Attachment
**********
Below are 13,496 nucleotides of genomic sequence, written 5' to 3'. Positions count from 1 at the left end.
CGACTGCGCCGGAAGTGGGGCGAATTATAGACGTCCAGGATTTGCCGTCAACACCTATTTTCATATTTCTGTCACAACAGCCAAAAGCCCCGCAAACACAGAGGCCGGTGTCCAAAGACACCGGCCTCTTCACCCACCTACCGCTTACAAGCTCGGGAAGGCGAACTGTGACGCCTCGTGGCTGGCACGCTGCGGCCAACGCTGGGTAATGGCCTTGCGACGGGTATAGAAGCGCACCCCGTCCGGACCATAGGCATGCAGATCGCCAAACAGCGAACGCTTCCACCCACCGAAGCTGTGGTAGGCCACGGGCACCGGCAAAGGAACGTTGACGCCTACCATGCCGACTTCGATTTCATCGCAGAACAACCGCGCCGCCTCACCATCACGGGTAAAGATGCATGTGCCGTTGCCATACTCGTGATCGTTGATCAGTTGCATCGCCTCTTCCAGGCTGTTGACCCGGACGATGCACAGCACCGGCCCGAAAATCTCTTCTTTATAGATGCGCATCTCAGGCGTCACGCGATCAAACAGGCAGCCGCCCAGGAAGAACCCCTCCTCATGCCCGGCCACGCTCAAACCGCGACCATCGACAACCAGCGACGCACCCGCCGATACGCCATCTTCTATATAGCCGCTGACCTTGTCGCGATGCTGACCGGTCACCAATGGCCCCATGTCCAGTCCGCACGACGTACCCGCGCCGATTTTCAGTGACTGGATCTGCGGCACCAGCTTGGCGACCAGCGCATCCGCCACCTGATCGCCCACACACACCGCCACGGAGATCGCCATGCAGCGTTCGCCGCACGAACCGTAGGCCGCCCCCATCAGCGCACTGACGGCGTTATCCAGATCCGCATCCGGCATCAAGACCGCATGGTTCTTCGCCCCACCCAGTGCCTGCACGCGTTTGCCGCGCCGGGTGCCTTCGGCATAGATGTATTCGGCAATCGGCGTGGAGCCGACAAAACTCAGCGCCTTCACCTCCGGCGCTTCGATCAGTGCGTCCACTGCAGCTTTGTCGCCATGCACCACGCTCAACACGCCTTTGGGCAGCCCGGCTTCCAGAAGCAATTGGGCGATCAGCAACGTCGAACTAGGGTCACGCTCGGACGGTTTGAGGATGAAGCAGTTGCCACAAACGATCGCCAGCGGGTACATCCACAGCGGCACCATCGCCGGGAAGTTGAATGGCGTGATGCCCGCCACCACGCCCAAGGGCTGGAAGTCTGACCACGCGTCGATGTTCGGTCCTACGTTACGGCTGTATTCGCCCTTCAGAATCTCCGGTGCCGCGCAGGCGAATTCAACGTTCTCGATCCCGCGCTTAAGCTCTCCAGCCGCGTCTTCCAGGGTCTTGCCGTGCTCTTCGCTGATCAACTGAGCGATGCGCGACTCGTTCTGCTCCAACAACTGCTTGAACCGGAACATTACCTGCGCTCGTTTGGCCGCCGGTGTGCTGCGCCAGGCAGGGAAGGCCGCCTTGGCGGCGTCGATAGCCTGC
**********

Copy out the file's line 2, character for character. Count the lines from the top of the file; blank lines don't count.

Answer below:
CGACTGCGCCGGAAGTGGGGCGAATTATAGACGTCCAGGATTTGCCGTCAACACCTATTTTCATATTTCTGTCACAACAGCCAAAAGCCCCGCAAACACAGAGGCCGGTGTCCAAAGACACCGGCCTCTTCACCCACCTACCGCTTACAAGCTCGGGAAGGCGAACTGTGACGCCTCGTGGCTGGCACGCTGCGGCCAACGCTGGGTAATGGCCTTGCGACGGGTATAGAAGCGCACCCCGTCCGGACCATAGGCATGCAGATCGCCAAACAGCGAACGCTTCCACCCACCGAAGCTGTGGTAGGCCACGGGCACCGGCAAAGGAACGTTGACGCCTACCATGCCGACTTCGATTTCATCGCAGAACAACCGCGCCGCCTCACCATCACGGGTAAAGATGCATGTGCCGTTGCCATACTCGTGATCGTTGATCAGTTGCATCGCCTCTTCCAGGCTGTTGACCCGGACGATGCACAGCACCGGCCCGAAAATCTCTTCTTTATAGATGCGCATCTCAGGCGTCACGCGATCAAACAGGCAGCCGCCCAGGAAGAACCCCTCCTCATGCCCGGCCACGCTCAAACCGCGACCATCGACAACCAGCGACGCACCCGCCGATACGCCATCTTCTATATAGCCGCTGACCTTGTCGCGATGCTGACCGGTCACCAATGGCCCCATGTCCAGTCCGCACGACGTACCCGCGCCGATTTTCAGTGACTGGATCTGCGGCACCAGCTTGGCGACCAGCGCATCCGCCACCTGATCGCCCACACACACCGCCACGGAGATCGCCATGCAGCGTTCGCCGCACGAACCGTAGGCCGCCCCCATCAGCGCACTGACGGCGTTATCCAGATCCGCATCCGGCATCAAGACCGCATGGTTCTTCGCCCCACCCAGTGCCTGCACGCGTTTGCCGCGCCGGGTGCCTTCGGCATAGATGTATTCGGCAATCGGCGTGGAGCCGACAAAACTCAGCGCCTTCACCTCCGGCGCTTCGATCAGTGCGTCCACTGCAGCTTTGTCGCCATGCACCACGCTCAACACGCCTTTGGGCAGCCCGGCTTCCAGAAGCAATTGGGCGATCAGCAACGTCGAACTAGGGTCACGCTCGGACGGTTTGAGGATGAAGCAGTTGCCACAAACGATCGCCAGCGGGTACATCCACAGCGGCACCATCGCCGGGAAGTTGAATGGCGTGATGCCCGCCACCACGCCCAAGGGCTGGAAGTCTGACCACGCGTCGATGTTCGGTCCTACGTTACGGCTGTATTCGCCCTTCAGAATCTCCGGTGCCGCGCAGGCGAATTCAACGTTCTCGATCCCGCGCTTAAGCTCTCCAGCCGCGTCTTCCAGGGTCTTGCCGTGCTCTTCGCTGATCAACTGAGCGATGCGCGACTCGTTCTGCTCCAACAACTGCTTGAACCGGAACATTACCTGCGCTCGTTTGGCCGCCGGTGTGCTGCGCCAGGCAGGGAAGGCCGCCTTGGCGGCGTCGATAGCCTGC